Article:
The S&P 500 is valued at 13.9 times reported earnings, lower than the multiples of 15.6 and 17.7 at April peaks in 2011 and 2010, respectively, according to data compiled by Bloomberg. The gauge has traded at an average price-earnings ratio of 16.4 since 1954, the data show.
Combined earnings at S&P 500 companies will climb to a record $105.05 a share this year, compared with $98.67 a share during the past 12 months, according to analysts’ projections compiled by Bloomberg.
The People’s Bank of China cut lenders’ reserve requirements by one percentage point from a record high of 21.5 percent in December, while Brazil’s central bank has reduced its benchmark interest rate by 3.5 percentage points since August to 9 percent. S&P 500 companies get about 47 percent of their revenue overseas, according to data compiled by Howard Silverblatt, a New York-based senior index analyst at S&P.
“Conditions today are markedly different than where they were and those conditions suggest a much more favorable outcome,” Paulsen, who helps oversee about $333 billion from Minneapolis, said in a phone interview yesterday. “With all those people on the sideline waiting for a correction, if it doesn’t materialize, you could see them re-upping their commitment to the stock market, making the upside even more.”
Profits at U.S. companies are poised to stall or decline after they rebounded from the last recession faster than the average recovery since the 1950s, according to John Higgins, the senior markets economist at Capital Economics Ltd. in London. Price-earnings ratios are unlikely to rise further as Europe’s debt crisis and anticipation of less stimulus by the Fed deters buyers, Higgins said.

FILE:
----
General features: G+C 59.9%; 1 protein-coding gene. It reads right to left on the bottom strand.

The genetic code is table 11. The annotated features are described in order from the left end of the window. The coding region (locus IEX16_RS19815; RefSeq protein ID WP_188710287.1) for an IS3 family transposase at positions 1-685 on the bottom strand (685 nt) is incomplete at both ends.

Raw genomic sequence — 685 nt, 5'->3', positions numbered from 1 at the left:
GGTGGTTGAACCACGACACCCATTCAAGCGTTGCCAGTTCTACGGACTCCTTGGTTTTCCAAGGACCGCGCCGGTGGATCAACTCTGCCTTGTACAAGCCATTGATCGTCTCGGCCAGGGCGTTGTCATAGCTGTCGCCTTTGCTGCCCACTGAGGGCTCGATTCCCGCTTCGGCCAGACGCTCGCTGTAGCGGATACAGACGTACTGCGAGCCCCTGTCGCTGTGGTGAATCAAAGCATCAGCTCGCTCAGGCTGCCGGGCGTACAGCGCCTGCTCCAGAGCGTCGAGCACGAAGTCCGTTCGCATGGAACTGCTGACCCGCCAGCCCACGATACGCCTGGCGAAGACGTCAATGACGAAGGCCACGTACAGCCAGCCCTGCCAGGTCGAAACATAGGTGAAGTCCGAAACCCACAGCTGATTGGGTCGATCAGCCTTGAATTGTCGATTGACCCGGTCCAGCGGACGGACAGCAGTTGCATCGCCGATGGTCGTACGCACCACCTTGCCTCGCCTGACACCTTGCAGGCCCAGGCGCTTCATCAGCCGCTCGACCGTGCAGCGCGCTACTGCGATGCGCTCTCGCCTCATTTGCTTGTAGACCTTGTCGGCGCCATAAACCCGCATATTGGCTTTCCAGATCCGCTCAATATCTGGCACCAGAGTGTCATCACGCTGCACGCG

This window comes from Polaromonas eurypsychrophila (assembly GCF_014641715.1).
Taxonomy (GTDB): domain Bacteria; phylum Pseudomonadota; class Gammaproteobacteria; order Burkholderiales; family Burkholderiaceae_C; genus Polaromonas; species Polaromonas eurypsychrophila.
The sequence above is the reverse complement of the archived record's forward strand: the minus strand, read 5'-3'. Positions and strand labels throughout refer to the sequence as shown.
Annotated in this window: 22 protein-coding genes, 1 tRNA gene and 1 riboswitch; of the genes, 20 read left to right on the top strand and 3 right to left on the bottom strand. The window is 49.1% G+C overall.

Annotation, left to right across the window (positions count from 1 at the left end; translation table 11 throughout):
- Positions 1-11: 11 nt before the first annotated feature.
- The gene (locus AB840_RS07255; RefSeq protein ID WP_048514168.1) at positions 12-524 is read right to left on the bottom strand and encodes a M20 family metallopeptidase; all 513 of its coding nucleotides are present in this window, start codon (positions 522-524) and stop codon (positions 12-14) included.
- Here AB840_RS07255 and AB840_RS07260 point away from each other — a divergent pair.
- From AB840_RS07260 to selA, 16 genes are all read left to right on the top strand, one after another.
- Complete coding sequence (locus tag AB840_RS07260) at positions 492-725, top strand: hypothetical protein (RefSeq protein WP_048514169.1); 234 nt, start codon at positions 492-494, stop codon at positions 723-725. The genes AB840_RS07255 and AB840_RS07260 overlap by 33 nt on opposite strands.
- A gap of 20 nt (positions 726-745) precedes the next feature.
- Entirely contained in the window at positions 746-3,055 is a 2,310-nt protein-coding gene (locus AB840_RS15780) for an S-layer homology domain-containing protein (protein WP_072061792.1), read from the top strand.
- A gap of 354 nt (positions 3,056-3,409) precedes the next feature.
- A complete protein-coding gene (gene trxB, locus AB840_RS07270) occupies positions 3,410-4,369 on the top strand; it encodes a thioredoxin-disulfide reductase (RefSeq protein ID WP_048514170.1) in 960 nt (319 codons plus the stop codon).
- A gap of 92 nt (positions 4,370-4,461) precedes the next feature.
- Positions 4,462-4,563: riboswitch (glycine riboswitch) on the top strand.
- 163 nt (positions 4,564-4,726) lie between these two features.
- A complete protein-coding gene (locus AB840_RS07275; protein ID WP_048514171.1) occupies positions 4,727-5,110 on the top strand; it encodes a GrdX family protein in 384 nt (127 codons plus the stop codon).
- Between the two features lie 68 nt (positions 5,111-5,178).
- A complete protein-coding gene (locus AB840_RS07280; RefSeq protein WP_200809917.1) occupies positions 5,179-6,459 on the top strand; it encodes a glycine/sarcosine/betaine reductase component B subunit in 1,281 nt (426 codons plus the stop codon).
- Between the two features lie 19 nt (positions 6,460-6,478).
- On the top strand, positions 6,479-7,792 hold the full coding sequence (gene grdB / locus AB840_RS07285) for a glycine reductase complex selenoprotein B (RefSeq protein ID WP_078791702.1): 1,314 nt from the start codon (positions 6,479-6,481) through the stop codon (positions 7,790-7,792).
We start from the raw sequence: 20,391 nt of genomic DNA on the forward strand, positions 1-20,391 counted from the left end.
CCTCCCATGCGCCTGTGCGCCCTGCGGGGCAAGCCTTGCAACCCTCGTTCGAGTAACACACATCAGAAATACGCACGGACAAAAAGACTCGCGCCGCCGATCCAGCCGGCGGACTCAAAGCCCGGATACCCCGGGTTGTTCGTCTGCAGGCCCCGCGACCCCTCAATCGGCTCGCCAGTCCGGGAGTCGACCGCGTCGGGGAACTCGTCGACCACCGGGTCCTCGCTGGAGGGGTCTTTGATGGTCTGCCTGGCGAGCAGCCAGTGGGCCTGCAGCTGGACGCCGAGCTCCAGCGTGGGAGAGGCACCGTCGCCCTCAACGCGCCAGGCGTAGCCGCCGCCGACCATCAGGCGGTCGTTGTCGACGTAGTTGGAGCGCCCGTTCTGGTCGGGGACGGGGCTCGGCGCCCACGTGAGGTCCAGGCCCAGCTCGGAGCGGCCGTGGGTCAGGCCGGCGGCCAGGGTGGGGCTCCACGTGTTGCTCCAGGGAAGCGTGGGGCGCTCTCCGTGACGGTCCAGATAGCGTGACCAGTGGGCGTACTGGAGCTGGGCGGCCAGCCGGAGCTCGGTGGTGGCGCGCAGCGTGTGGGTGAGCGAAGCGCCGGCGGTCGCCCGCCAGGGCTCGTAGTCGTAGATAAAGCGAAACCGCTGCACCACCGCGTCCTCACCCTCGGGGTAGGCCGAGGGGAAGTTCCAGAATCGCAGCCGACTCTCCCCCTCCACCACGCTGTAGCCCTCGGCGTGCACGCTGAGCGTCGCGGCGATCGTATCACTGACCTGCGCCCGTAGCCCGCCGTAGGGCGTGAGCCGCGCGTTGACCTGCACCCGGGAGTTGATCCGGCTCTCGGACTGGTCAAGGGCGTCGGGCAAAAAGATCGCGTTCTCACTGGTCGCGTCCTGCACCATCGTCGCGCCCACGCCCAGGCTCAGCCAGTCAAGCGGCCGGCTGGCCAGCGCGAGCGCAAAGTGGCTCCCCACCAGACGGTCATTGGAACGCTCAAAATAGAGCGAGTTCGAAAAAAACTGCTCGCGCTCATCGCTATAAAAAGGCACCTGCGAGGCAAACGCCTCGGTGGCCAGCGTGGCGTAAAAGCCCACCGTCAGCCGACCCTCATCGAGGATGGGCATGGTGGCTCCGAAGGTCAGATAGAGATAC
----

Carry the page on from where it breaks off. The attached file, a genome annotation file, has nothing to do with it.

‘Rear View Mirror’
“Valuations could now be stretched,” Higgins, who estimates the S&P 500 may end the year at about 1,350, said in a phone interview yesterday. “The best news for the stock market is in the rear view mirror.”
Economic data will probably keep disappointing investors after mild temperatures “inflated” jobs and retail sales data, according to Hirsch, who’s based in South Nyack, New York. The January-to-March period was the warmest first quarter in records going back to 1895, according to the National Oceanic and Atmospheric Administration.
“The market appears to be in a topping pattern” that may lead to losses of 5 percent to 10 percent, Hirsch said in a May 2 phone interview.
Outflows from mutual funds, the growing number of forecasts for a market retreat and the rising cost to protect against losses show that many bears have already sold equities or bet on declines, according to James McDonald, chief investment strategist at Northern Trust in Chicago.
The $16 billion of net redemptions from U.S. equity mutual funds in the four weeks ended April 25 followed $161.8 billion of outflows during the previous 12 months, data compiled by Washington-based ICI show. The proportion of financial newsletter writers surveyed by New Rochelle, New York-based Investors Intelligence calling for a so-called correction in stocks rose to a 10-month high of 36.6 percent this week.
Options (SPX) that pay should the S&P drop 10 percent in the next six months cost 1.57 times more than calls betting on a 10 percent gain, according to data compiled by Bloomberg. The relationship known as skew reached 1.64 on April 27 and March 13, the highest since May 2007.
“All these negative indicators are actually positive for the market because it means people have already positioned for a tough period,” McDonald, whose firm oversees $716.5 billion, said in a May 2 phone interview. “With economic growth and easy central bank policy continuing, we think it’s not a May you should sell.”